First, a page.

Biochemistry and evolution of natural CO2 fixing enzymes  

Biochemistry and evolution of natural CO2 fixing enzymes

The basis for applying, improving and re-inventing biological CO2 fixation is to understand the different mechanisms that allow enzymes to capture and convert atmospheric CO2. Nature (and in particular microorganisms) invented several different mechanisms for carbon capture and conversion – and we still keep on discovering new principles (Schada v. Borzykowski et al. Nature). Yet, even for well-studied enzymes and after years of research, many fundamental mechanisms in biological carbon fixation are not understood.

One example is Rubisco, the key enzyme in photosynthesis that captures CO2 into biomass. Despite billions of years of evolution the enzyme is (still) constrained by a trade-off between CO2-fixation activity and CO2-specificity, which limits photosynthetic carbon capture.

To understand (and eventually overcome) what constraints Rubisco’s catalysis, we have started to use ancestral reconstruction to replay crucial steps in the evolutionary history of the enzyme. We resurrect early scaffolds that just learned to fix CO2, and study Rubisco ancestors that started to loosely interact with an accessory small subunit that allowed the enzyme to immediately improve activity and specificity (Schulz et al. Science). These new insights into Nature’s No. 1 CO2-fixing enzyme provide new approaches into re-engineering Rubisco, and are enabled by cutting-edge methods like HDX, cryo-EM, NMR, as well as highly sensitive and sophisticated isotope-base enzyme assays.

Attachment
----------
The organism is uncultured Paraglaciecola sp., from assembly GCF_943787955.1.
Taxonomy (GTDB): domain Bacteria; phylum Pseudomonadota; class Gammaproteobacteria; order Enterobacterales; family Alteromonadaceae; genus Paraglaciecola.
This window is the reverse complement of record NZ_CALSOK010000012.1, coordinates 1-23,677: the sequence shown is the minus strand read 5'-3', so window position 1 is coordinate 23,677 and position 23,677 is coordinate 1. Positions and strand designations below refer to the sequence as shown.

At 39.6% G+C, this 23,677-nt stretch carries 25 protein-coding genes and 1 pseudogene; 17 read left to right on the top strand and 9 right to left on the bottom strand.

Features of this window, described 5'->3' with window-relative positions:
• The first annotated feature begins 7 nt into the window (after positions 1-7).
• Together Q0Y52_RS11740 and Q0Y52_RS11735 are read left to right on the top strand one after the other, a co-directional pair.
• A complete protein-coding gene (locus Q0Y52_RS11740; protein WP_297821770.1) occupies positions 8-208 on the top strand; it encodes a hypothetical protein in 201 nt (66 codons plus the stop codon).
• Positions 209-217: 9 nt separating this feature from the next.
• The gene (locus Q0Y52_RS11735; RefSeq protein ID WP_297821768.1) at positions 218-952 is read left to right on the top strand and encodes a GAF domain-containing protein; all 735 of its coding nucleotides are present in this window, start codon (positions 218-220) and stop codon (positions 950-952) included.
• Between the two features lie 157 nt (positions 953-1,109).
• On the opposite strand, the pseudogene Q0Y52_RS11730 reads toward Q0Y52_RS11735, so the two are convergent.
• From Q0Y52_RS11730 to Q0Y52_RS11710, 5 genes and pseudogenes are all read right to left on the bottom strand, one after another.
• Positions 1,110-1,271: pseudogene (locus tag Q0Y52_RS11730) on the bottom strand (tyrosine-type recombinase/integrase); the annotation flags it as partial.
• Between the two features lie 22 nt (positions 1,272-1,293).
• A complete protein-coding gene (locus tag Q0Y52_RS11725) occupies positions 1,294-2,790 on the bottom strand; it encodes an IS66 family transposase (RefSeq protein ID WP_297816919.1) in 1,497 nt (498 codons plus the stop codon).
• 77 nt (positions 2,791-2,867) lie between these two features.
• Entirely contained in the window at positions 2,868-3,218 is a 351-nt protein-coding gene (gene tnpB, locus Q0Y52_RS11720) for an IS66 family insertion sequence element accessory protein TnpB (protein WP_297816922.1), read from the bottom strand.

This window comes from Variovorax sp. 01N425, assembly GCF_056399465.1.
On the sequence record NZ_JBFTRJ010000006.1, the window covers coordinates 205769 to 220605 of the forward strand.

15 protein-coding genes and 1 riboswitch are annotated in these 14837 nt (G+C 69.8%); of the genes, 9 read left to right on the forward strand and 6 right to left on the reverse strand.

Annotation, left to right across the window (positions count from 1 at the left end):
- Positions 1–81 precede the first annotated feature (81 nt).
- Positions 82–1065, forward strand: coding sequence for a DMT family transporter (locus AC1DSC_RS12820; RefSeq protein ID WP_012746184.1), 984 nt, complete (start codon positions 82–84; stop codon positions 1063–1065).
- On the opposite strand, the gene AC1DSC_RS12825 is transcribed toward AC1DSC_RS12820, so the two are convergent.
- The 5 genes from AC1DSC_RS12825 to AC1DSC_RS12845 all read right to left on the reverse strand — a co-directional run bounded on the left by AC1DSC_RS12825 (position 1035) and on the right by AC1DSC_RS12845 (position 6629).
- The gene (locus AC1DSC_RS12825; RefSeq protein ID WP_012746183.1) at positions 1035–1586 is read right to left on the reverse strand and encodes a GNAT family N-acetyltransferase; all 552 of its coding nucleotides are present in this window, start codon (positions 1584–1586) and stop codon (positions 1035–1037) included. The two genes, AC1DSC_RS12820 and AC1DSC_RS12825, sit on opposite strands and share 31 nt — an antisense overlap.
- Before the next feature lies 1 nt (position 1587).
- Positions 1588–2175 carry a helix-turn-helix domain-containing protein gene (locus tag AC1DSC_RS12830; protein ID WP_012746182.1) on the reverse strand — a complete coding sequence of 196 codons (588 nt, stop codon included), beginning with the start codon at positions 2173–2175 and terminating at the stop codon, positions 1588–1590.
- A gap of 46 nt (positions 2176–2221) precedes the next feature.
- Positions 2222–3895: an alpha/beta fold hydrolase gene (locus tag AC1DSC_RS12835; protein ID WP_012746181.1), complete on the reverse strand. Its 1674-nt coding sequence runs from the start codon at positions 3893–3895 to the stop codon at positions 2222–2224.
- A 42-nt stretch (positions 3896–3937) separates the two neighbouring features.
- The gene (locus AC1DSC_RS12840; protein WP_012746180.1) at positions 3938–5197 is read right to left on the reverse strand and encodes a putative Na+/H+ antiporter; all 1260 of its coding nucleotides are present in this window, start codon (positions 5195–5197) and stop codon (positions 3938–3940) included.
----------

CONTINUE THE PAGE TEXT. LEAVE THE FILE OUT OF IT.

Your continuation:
Beyond Rubisco, we study another important class of CO2-fixing enzymes, enoyl-CoA reductases (ECRs) that belong to the most efficient CO2-fixing enyzmes discovered to date (Erb et al. PNAS). We have established analytical tools that allow us to resolve and dissect single steps of the catalytic cycle of ECRs to follow their catalysis almost in "slow-motion" (Rosenthal et al. Nat Chem Biol; Stoffel et al. PNAS). We also successfully used this new understanding to create new ECRs in the scaffold of ordinary reductases (Bernhardsgrütter et al. JACS).

Overall, this discovery of novel principles in catalysis provides us with the knowledge to reengineer the activity of natural CO2/C1-converting enzymes and build new-to-nature enzymes and pathways for CO2 fixation in the synthetic biology branch of our research.


Learn more about:
Engineering of new-to-nature CO2- and C1-converting enzymes
in vitro synthetic metabolic networks
Transplantation of new CO2-metabolism into natural cells
Phototrophic chassis
Design and realization of artificial organelles and cells

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